For many years I have been an amateur genealogist and spent many hours studying my family history. Both from family documents and online research, I have been able to compile a large database of both Helen’s and my ancestry. Every year more and more old documents from our past have been scanned and uploaded to the web making online research easier and more thorough each year.
Recently, while looking for my grandfather’s information, I ran into a draft-registration card that he completed in 1942. That card shows his personal information including his phone number as “Pres 1688.” That phone number’s format brought back memories of the old phone-number system from my childhood.
In the days before area codes, mobile phones and the internet, most homes and businesses had just one phone number. Those phone numbers consisted of an “exchange” and a unique number. The exchange was often represented by a word that was relevant to the town where it was located. In Quincy, Massachusetts we had three exchanges. Being the birthplace of two presidents, one of those exchanges was “President.” As an area known for its granite quarries, another exchange was “Granite.” Finally, having descendants from the ship “Mayflower” in our community, our third exchange was “Mayflower.”
I remember our family phone that sat in the corner of our living room from the time we moved into my parents’ new home in the mid-1940s until many years later when my mother finally got a push-button model telephone. Her new phone sat in the same spot on that same desk. She gave me that old rotary phone, and I still have it to this day. Somewhere along the line, the label that was in the middle of the rotary dial was lost. Typed on the label on my parent’s phone was *”PResident 3-7050″.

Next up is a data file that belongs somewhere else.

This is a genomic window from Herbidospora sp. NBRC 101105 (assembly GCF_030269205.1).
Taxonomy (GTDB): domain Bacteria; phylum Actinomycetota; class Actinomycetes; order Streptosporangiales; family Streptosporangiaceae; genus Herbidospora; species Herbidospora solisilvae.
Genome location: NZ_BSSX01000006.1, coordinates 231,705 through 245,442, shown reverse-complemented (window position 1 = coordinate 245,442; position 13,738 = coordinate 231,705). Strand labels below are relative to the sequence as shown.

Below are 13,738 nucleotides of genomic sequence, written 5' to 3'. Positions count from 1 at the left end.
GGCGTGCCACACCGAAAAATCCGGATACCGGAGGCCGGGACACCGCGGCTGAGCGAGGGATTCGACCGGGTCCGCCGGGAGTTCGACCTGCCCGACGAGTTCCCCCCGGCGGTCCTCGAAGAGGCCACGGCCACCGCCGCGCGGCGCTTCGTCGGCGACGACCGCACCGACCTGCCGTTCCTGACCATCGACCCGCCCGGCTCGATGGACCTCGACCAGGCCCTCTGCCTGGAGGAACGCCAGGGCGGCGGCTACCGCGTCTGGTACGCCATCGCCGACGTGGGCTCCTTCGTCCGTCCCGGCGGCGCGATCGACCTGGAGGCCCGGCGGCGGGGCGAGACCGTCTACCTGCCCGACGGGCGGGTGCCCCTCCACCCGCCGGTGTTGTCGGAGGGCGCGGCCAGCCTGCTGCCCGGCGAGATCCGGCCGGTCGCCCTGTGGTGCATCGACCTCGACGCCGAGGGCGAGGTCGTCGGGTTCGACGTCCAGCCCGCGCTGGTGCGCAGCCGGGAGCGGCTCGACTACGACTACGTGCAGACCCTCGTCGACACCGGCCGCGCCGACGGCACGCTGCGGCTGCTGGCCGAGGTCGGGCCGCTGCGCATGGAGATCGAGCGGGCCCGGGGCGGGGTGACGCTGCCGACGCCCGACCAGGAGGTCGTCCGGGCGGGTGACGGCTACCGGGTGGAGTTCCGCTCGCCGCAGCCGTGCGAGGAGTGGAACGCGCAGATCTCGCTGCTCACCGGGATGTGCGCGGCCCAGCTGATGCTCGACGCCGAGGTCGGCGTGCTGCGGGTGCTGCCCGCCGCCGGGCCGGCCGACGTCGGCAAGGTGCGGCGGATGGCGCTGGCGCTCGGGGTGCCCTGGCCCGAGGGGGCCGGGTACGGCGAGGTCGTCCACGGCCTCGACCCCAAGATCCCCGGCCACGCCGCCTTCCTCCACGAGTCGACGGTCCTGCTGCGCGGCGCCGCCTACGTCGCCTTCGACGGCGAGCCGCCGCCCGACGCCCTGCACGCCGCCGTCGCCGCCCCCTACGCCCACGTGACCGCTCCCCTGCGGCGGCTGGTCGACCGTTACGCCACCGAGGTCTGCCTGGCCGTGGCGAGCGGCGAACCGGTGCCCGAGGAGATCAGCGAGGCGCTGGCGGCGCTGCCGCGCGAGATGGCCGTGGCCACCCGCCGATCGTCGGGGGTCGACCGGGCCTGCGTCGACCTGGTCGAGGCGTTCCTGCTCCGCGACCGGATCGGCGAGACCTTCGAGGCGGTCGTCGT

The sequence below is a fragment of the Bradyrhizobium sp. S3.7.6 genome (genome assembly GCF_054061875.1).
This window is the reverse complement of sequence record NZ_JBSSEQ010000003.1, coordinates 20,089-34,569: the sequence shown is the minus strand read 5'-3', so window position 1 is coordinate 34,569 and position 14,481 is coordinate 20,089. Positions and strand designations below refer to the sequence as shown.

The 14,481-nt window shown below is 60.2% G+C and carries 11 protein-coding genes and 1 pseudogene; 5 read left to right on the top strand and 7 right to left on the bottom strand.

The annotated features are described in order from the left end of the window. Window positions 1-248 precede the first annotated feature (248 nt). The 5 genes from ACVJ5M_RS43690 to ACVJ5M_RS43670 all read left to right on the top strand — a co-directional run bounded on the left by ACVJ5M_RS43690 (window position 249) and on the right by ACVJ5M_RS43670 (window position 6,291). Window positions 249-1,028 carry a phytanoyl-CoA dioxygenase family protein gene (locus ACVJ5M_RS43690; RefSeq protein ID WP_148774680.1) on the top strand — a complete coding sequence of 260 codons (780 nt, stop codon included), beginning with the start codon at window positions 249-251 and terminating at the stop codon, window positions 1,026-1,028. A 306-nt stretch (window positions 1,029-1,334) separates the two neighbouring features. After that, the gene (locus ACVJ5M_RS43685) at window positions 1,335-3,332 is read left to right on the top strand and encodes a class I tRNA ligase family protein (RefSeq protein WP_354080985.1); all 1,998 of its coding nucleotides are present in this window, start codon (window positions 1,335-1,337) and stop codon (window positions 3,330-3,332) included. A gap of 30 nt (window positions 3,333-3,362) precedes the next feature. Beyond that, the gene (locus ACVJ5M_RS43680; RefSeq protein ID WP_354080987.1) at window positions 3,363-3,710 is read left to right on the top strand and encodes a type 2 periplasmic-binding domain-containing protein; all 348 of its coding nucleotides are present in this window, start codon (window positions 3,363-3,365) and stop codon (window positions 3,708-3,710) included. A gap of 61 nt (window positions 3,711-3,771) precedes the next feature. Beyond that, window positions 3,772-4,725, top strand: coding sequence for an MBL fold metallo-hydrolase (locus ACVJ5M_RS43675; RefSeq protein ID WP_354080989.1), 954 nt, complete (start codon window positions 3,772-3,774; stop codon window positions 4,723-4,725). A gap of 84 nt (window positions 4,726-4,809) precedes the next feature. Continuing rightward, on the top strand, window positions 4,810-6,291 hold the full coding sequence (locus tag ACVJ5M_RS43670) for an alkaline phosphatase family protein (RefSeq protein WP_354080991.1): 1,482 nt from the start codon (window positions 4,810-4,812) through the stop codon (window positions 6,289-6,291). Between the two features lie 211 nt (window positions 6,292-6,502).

In 1959 when I came home from Navy boot camp, my dad shot a photo in our living room of me and my two brothers in our uniforms. That phone is sitting in the same place on the top of the desk in the upper left-hand corner of this photo.
With the development of dial phones, those exchange names became digitized. In Quincy, “President” became “PR3” “Granite” became “GR2,” and “Mayflower” became “MA9.” As time went on, the exchange names were dropped and just the numerals 773, 472, and 629 were used.
In 1955, AT&T (then the monopoly phone company) distributed a list of recommended exchange names that were the result of studies to minimize misunderstandings when spoken. The recommendation was intended for newly established exchanges and did not mandate any renaming of existing historical names. The number sequences 55x, 57x, 95x, and 97x had no exchange names specified, as the mappings for the digits 5, 7, and 9 had no vowels, thus making it difficult finding names with those consonant combinations. As a result, those numbers were seldom assigned to exchanges. However, KLondike was used for 55x in San Francisco and Columbus, Ohio, and WRigley 5 (975) was used in Chicago (Wrigley Field).
Fictitious phone numbers that we often see in TV series and movies originally started with 55 and used the fictitious exchange name KLondike (55). Later, they were simply shown as 555. The letters Q and Z were never used in the naming system, but Z was often mapped on the telephone dial to the digit 0 (zero).